With Mobile Market, Common Ground Brings Produce To The People

Julia Rosado | August 24th, 2021

With Mobile Market, Common Ground Brings Produce To The People

Culture & Community  |  Fair Haven  |  Fair Haven Library  |  Food insecurity  |  Food Justice  |  Agriculture  |  Arts & Culture  |  Youth Arts Journalism Initiative  |  Common Ground


Julia Rosado Photos.

Cars blazed down Grand Avenue as Common Ground junior Vonn Thorpe emptied tomatoes into a hanging scale. Nearby, a child played hopscotch, jumping from foot to foot down the path to the Fair Haven Library. Thorpe carefully deposited the tomatoes into the customer’s bag, and continued helping them select bunches of produce.

This scene unfolded at Common Ground’s Mobile Market, an initiative started in 2012 by students to make produce easily accessible to New Haveners across the city. As the name suggests, the traveling stand sets up shop at various spots around New Haven—last Wednesday, they parked in front of the Fair Haven Library with an array of fresh produce picked from Common Ground and local farms.

On a given week, the market might appear at the Twinbrooks Apartment Complex, Cornell Scott - Hill Health Center or Bella Vista among several other locations.

“It’s nice being able to see different faces, and especially since I grew up around this area I'm familiar with most faces and the neighborhood in general,” Supervisor Javieth Acosta said. “So a lot of Spanish speakers, a lot of different types of backgrounds. It’s nice to see everybody come out and be able to use their resources.”


The market accepts several different payment methods, which allows all types of people to be able to get their hands on fresh produce. If customers use EBT benefits to pay, they can purchase everything at half the price, which allows them to get a whole grocery trip’s worth of produce for only five dollars. It’s rewarding to be able to provide that for people, Acosta said.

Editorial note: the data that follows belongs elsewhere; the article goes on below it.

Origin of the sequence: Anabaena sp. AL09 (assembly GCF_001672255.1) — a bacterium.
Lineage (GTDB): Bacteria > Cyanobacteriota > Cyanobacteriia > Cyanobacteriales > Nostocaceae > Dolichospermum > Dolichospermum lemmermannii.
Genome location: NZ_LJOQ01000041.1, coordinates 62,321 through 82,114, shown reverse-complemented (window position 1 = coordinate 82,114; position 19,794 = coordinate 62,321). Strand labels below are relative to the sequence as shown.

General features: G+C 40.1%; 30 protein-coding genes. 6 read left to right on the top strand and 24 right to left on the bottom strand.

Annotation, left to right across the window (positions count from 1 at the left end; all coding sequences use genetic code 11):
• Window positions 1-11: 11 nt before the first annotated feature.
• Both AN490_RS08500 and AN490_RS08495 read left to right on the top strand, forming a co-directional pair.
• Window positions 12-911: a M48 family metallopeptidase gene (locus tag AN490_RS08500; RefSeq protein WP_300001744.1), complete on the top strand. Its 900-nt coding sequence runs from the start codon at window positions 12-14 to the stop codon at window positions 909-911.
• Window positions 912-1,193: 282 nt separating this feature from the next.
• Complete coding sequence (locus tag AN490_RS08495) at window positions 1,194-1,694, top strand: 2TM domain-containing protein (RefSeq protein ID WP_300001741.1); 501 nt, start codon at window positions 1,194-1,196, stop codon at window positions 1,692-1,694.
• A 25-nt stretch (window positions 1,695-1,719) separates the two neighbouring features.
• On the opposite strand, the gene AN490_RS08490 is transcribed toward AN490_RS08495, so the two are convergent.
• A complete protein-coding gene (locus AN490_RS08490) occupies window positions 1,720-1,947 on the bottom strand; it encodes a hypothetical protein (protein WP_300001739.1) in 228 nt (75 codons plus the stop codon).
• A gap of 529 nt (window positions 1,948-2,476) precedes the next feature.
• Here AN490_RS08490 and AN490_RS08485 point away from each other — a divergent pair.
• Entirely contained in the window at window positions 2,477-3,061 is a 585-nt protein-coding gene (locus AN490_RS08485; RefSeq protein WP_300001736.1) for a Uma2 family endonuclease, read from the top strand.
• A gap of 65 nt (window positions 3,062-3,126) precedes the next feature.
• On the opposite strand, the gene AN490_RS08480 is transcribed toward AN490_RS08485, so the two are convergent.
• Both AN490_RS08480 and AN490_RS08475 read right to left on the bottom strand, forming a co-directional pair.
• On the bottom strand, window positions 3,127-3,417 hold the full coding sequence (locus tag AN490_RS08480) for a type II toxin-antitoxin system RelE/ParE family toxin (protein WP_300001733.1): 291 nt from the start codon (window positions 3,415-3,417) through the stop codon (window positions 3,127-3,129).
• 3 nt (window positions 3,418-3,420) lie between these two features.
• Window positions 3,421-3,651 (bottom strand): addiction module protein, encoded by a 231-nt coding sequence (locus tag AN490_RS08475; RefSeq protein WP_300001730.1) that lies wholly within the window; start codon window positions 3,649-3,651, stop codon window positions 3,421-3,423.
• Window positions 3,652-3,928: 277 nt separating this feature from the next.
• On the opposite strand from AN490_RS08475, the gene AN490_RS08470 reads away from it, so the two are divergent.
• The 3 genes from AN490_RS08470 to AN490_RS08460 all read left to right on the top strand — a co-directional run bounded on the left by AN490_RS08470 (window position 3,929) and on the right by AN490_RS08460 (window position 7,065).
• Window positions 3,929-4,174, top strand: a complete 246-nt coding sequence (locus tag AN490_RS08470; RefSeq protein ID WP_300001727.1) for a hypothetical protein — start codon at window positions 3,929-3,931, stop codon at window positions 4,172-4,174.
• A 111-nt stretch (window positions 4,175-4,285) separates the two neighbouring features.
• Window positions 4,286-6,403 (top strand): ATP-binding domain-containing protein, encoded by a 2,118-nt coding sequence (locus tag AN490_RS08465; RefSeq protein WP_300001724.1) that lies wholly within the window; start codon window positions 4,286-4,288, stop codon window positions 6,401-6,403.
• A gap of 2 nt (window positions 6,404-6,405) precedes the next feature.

The Mobile Market sells a variety of fresh fruits and vegetables, including zucchini, eggplant, swiss chard, collard greens, kale, green beans, corn, blueberries, peaches and tomatoes. While much of the supply comes from Common Ground’s urban farm, the market also works with Connecticut farms such as Merry Mountain Farm, Cecarellis Harrison Hill Farm, and Bishop’s Orchards to bring fresh produce to New Haven.

Thorpe, a rising junior at Common Ground High School, is bringing his experience working on Common Ground’s farm to the Mobile Market. As part of the school’s Green Job Corps, which places students at several environmental workplaces in the community, Thorpe is in his first season of selling greens at the market.

“I like it,” he said. “It gives me good experience speaking to people and getting ready for the real world.” The job also gives him the opportunity to learn more about produce and the community.


Common Ground junior Vonn Thorpe, Supervisor Jamie Hitchcock, and Yale Sophomore and future Ward One Alder Alex Guzhnay. Julia Rosado Photos.

Wednesday was the first day for Alex Guzhnay, a rising sophomore at Yale University who is running unopposed to represent downtown on the New Haven Board of Alders. Growing up, the Fair Haven native said his family would take advantage of similar programs in the city. Being able to speak Spanish allows Guzhnay to translate and help people get the food that they need, he said.

As someone who has been active within the Fair Haven community, “it’s always nice to give back.”

The Covid-19 pandemic has definitely changed the way the Mobile Market runs, said supervisor Jamie Hitchcock. Most people pay using Farmers Market Nutrition Program (FMNP) coupons. The market aims to serve elderly people who may not have easy access to fresh produce, but also caters to many families as the program has two categories—women, infants, and children (WIC), and seniors (SFMNP). However, the distribution of these coupons was delayed this year, which meant the market couldn’t sell and people couldn’t get their food.

The stand also sees a lot of purchases using federal Supplemental Nutrition Assistance Program or SNAP benefits as well. Even though the pandemic slowed progress down, Hitchcock said she is hopeful for the future and suspects that “as time goes on, we’ll get better and better at it.”

“There was a gap because of the pandemic, but we’re still getting produce to people, and we need that-- the world needs that,” said Hitchcock.

A schedule for Common Ground’s Mobile Market is available here. Julia Rosado is an alum of the Arts Council's Youth Arts Journalism Program working as an intern with the Arts Paper this summer. She is a rising junior at James Hillhouse High School.